Splatterhouse 3 takes place five years after the events of Splatterhouse 2 and is another horror-themed beat ’em up with gruesome enemies and bosses, except this time with slightly different gameplay.
Rick and Jennifer have married and had a son called David. Rick has become successful on Wall Street and bought himself a large mansion, and it is this location that The Terror Mask has invaded, taking Jennifer and David prisoner. Once again Rick must battle his way through waves of opponents to rescue both his wife and his son.
The game has six different levels, but instead of the linear side-scrolling action of the previous games Splatterhouse 3 features the exploration of individual rooms throughout David’s own mansion. After each room has been cleared of monsters a map can be brought-up showing which rooms Rick has already been to and where his target lies. The target room usually contains a boss that Rick must defeat to continue the search for his wife, Jennifer. In between rooms cut scenes come up, showing the growing peril that his wife and son are in.
One new addition to Splatterhouse 3 is the ability to transform Rick into a more muscular and monstrous version of himself, by collecting orbs that fill up a meter on the bottom of the screen. When the meter is full pressing the ‘a’ button will turn Rick into a more powerful being for a short period of time, allowing him to move more quickly and make more powerful punches and kicks than as his normal self. Well, as ‘normal’ as a hockey mask-wearing, monster-beating beefcake can be… Other new additions are ghosts that will take weapons away if Rick drops them; the ability to grapple with and throw monsters, which is funny, and new moves such as headbutts and spin kicks.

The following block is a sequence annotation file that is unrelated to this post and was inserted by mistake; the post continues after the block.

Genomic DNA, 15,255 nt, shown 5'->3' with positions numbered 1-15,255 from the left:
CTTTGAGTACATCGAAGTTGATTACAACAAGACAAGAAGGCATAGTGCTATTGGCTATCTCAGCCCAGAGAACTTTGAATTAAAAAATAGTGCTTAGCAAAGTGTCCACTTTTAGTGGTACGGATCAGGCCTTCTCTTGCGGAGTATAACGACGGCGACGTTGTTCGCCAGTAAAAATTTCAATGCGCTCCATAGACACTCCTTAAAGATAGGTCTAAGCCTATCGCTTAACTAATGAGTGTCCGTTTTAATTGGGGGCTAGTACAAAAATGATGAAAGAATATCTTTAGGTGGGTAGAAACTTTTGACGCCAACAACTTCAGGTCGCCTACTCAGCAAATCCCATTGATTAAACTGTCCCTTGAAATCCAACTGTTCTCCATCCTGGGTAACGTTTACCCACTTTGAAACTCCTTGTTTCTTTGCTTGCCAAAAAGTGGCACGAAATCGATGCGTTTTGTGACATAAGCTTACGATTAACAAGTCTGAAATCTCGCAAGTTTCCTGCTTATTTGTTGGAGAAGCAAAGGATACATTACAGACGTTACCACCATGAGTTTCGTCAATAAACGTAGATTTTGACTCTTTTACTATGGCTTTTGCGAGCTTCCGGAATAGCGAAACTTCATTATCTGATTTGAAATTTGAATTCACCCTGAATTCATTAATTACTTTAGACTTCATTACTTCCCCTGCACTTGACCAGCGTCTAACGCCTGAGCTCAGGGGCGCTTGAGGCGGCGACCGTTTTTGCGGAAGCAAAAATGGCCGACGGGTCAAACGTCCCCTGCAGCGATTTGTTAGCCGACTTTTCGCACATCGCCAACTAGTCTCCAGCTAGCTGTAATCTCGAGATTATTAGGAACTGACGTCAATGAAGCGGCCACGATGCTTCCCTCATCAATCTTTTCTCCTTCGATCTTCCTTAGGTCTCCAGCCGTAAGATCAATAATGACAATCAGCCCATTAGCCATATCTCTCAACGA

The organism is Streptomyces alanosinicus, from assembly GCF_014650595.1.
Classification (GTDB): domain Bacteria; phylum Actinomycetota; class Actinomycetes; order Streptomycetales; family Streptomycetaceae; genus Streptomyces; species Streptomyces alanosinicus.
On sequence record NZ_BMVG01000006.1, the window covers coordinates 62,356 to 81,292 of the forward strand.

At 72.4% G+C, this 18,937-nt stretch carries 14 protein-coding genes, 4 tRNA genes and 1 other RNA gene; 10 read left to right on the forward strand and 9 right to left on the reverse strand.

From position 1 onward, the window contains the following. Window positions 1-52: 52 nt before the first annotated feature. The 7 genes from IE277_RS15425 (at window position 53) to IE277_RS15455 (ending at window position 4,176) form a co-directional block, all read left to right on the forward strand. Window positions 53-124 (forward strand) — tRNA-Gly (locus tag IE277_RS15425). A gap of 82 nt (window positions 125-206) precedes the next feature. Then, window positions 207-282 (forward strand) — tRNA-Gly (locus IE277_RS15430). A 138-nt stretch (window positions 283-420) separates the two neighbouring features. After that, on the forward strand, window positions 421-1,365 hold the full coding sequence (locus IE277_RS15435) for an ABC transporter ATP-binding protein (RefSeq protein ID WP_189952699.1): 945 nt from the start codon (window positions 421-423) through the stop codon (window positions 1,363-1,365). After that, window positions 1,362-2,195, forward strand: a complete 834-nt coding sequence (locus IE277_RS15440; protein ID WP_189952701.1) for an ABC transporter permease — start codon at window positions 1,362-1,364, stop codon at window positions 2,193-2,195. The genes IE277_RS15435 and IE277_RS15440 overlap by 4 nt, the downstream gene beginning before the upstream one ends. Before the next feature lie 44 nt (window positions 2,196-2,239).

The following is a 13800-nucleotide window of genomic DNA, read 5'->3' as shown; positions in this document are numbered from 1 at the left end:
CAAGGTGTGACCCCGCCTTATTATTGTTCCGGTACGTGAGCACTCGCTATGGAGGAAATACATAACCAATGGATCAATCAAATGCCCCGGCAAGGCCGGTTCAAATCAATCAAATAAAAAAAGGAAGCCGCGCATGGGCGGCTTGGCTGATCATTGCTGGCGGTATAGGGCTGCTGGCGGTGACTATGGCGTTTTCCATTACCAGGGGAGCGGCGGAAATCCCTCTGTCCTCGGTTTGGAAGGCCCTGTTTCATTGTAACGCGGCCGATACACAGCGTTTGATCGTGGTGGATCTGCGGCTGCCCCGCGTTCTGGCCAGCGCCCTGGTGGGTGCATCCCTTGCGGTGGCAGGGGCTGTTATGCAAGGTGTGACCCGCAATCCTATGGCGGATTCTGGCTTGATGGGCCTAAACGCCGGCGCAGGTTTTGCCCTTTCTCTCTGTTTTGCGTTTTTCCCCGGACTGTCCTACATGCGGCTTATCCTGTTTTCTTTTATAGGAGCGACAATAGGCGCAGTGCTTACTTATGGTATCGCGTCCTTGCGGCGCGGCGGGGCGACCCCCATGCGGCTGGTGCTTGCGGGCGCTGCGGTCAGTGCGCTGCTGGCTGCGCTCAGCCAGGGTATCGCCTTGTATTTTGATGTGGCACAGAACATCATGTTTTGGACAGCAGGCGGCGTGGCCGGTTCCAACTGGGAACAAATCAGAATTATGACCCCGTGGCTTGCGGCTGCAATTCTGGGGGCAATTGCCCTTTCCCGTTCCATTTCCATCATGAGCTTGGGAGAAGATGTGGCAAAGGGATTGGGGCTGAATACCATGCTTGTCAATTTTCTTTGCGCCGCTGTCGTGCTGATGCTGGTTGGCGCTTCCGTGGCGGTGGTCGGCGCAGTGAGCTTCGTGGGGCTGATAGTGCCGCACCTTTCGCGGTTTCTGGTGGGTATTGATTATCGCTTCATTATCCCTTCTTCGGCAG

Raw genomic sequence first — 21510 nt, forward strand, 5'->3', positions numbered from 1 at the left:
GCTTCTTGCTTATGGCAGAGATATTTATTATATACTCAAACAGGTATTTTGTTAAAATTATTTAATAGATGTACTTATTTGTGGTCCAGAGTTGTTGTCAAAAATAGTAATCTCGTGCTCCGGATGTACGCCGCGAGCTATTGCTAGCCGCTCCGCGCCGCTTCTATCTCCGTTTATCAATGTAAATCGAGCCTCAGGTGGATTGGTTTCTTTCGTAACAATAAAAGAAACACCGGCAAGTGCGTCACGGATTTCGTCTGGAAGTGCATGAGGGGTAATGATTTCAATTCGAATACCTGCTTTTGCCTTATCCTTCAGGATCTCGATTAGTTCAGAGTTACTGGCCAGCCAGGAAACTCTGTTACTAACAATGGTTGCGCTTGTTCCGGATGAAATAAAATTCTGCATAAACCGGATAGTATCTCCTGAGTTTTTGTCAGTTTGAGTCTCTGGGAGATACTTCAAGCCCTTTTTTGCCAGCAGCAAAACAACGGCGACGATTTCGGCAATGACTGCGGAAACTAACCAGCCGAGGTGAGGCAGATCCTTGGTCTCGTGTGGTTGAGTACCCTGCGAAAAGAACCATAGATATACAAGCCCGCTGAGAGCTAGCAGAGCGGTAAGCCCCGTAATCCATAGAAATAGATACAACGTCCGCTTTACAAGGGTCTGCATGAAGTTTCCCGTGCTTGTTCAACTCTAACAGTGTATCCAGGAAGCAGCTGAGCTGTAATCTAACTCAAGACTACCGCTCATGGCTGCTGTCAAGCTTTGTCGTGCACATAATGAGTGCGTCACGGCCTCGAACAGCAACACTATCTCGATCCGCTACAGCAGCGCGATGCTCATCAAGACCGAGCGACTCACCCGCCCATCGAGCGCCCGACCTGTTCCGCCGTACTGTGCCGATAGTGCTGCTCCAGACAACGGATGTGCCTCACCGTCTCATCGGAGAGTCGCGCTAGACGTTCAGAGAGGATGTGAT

Splatterhouse 3 has four possible endings, depending on whether or not you were able to rescue Rick’s wife and son. Rescue both and you’ll get the ‘good’ ending. Fail to rescue either and you’ll get the ‘bad’ ending. Save just one of either and you’ll get one of two different ‘bittersweet’ endings. Rescuing Rick’s wife and son is mostly down to timing. If you run out of time Jennifer will be killed on the first level, so it pays to be on the ball and quick about getting to your targets. It’s worth noting that the first boss must be beaten within the time limit on the first stage, otherwise it’s curtains for Rick’s wife. The same applies to his son also. These are not easy tasks, but the sense of relief you get from succeeding is palpable (and, conversely, failure is disappointing).
Splatterhouse 3 was only ever released for the Sega Megadrive/Genesis and it was developed by the same company (and mostly the same individuals) as the second game – Now Production. It was released in Japan and North America in 1993 but never got an official European release.
Personally, Splatterhouse 3 is my favourite game in the series and is easier to play than the arcade original, and more involving and interesting than the second game. The ‘race-against-time’ element of the family rescue gives the game some impetus and the room exploring and orb-collecting also add an edge to the gameplay. Being able to pick up and throw monsters is also good. The only real downside is the missed opportunity of having simultaneous two-player gameplay, but then again: Rick’s storyline possibly wouldn’t have allowed it (although his brother could maybe have gotten involved). Overall, though, Splatterhouse 3 is still fun to play now, which is all you can hope for in near thirty year-old video game.
There were more games in the Splatterhouse series to come, although not until the original was re-made in 2010 for the PlayStation 3 and XBox 360. I’ve yet to play that game, but I do know that the first three Splatterhouse games were all included as unlockable extras in the 2010 remake.
See also: Splatterhouse: Wanpaku Graffiti.